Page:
Sinte Food Program Puts Education First

Aug 15th, 2000 | By | Category: 12-1: Celebrating Our Students, Tribal College News

No one is starving on the Rosebud Reservation in South Dakota, despite high poverty and unemployment rates. But if those rates are going to change, education will lead the way. Hunger is a recognized barrier to education there. With a long round trip across the vast reservation, a university student can be gone from home from first light to late at night. Combined with a scarcity of pocket change, students often go without nutritious meals.

With a $15,000 grant from First Nations Development Institute, made possible by the Philip Morris Companies, Inc., Sinte Gleska University will provide free meals to students two evenings a week. Combined with the university’s existing program to provide a free noon meal four times weekly, the evening meals will enable students to transcend the hunger threshold and concentrate on their schooling, like students anywhere. The talents and abilities nurtured at the university are crucial to developing the reservation economy.

The lunch program currently provides 5,100 lunches per semester, and the university anticipates providing an additional 4,500 evening meals. Buffalo stew is included each week, with meat from a herd managed by the Rosebud Sioux Tribe. The menu also includes fresh fruits and vegetables, which are not always accessible on reservations.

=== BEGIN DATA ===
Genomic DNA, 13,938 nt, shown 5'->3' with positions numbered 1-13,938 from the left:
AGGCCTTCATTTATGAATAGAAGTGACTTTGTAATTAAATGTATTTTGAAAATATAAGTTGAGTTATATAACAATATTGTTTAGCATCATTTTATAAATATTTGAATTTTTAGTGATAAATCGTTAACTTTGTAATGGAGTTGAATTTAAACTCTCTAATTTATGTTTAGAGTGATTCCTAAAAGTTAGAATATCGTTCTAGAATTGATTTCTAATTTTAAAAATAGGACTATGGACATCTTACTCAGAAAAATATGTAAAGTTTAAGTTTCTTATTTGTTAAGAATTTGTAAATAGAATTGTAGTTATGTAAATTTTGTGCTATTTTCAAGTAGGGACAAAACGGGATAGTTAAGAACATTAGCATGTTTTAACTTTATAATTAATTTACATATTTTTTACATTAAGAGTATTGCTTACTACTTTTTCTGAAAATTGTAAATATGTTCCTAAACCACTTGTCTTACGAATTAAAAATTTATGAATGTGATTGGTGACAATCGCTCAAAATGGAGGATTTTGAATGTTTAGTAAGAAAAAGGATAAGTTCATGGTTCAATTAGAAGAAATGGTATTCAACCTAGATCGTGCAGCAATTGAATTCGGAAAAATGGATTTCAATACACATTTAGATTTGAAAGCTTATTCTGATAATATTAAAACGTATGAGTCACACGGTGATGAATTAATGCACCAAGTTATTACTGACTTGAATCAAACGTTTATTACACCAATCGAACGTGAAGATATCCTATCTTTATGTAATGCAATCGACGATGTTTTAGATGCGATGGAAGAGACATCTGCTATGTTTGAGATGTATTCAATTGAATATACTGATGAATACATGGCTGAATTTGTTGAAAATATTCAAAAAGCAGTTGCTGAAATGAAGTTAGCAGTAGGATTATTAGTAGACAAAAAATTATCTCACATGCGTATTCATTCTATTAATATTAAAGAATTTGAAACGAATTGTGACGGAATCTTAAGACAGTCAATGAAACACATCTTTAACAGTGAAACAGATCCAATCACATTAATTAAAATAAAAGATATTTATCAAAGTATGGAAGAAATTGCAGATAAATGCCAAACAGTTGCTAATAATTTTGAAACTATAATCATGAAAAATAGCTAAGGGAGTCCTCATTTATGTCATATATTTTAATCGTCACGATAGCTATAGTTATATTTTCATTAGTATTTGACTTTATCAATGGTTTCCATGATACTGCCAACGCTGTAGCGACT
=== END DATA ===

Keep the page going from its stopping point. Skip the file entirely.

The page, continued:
First Nations Development Institute works with tribes and rural or reservation-based American Indian nonprofits to build sustainable reservation economies. Philip Morris is the nation’s largest corporate funder in the fight against hunger, contributing more than $130 million in direct grants and food product donations since 1990. In the second year of the Native American Hunger Program, First Nations and Philip Morris have sponsored 17 tribal projects totaling $205,000 in grants.

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